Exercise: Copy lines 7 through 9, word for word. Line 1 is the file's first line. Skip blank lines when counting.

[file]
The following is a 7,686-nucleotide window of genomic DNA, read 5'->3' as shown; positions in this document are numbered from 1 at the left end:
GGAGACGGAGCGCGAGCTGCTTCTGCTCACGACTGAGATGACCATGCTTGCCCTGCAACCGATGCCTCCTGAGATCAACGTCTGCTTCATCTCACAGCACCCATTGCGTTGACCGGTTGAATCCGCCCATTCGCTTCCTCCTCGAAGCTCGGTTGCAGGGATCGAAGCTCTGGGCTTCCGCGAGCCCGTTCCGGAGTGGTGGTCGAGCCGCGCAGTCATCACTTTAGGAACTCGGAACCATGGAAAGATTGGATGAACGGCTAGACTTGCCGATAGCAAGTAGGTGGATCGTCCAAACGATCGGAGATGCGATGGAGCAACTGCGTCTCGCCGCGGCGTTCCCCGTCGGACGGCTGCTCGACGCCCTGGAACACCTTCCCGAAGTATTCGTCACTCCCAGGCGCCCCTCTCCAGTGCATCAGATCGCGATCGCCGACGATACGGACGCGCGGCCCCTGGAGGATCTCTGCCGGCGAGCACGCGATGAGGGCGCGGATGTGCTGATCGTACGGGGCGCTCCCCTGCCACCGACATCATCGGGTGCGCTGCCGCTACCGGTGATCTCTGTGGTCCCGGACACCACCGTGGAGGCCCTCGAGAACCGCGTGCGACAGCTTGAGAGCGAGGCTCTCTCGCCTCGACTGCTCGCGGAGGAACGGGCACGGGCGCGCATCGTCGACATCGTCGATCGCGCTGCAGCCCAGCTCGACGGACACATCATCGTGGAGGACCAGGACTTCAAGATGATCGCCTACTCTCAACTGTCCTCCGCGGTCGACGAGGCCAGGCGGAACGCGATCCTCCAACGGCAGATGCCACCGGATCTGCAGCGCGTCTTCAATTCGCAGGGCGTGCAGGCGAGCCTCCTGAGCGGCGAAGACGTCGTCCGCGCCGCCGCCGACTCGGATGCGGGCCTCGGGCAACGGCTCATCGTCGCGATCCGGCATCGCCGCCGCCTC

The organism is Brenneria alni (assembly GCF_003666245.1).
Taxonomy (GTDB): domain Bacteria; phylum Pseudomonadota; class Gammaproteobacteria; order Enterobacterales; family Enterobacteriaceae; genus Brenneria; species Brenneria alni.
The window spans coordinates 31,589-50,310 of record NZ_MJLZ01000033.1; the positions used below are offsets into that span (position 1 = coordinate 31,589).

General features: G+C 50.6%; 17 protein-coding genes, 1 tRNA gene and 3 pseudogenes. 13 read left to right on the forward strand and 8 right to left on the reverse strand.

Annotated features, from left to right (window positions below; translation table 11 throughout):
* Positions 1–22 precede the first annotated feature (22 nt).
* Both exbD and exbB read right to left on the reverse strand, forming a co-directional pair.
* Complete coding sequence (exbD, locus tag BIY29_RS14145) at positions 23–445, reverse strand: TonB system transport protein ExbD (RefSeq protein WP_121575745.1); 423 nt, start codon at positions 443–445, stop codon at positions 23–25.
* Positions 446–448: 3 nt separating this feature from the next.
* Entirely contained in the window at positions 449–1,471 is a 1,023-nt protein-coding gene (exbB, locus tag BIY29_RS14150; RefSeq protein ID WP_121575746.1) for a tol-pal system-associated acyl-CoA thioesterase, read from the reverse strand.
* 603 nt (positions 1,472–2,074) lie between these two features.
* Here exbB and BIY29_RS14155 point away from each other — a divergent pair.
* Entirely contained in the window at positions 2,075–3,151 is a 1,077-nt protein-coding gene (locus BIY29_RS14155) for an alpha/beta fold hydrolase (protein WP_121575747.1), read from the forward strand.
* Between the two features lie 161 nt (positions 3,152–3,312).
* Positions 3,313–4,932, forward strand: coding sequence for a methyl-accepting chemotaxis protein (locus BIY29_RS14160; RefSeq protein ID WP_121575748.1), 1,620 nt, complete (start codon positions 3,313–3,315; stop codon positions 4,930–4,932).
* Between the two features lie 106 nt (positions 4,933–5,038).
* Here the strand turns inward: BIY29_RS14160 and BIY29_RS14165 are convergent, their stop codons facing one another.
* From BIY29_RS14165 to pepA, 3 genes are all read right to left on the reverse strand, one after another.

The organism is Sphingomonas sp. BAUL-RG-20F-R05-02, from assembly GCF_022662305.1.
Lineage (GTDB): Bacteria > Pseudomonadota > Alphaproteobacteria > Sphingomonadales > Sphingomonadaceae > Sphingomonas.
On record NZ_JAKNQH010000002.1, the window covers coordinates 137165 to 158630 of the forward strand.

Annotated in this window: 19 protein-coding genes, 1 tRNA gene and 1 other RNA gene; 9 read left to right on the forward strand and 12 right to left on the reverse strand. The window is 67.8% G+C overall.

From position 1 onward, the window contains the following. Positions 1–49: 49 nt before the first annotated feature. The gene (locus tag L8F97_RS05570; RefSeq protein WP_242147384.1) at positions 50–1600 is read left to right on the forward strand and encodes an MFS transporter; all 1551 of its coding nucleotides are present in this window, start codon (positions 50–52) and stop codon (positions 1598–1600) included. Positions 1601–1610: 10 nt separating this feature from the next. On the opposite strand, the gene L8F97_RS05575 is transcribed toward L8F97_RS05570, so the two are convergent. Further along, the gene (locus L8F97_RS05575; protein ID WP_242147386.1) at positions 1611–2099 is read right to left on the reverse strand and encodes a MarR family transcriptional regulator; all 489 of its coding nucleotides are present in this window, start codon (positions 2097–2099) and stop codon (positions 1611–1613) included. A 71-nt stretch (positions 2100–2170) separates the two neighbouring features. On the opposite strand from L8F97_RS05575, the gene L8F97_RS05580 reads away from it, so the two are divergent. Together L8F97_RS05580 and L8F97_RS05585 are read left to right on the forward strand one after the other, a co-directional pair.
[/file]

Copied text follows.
Annotated features, from left to right (window positions below; translation table 11 throughout):
* Positions 1–22 precede the first annotated feature (22 nt).
* Both exbD and exbB read right to left on the reverse strand, forming a co-directional pair.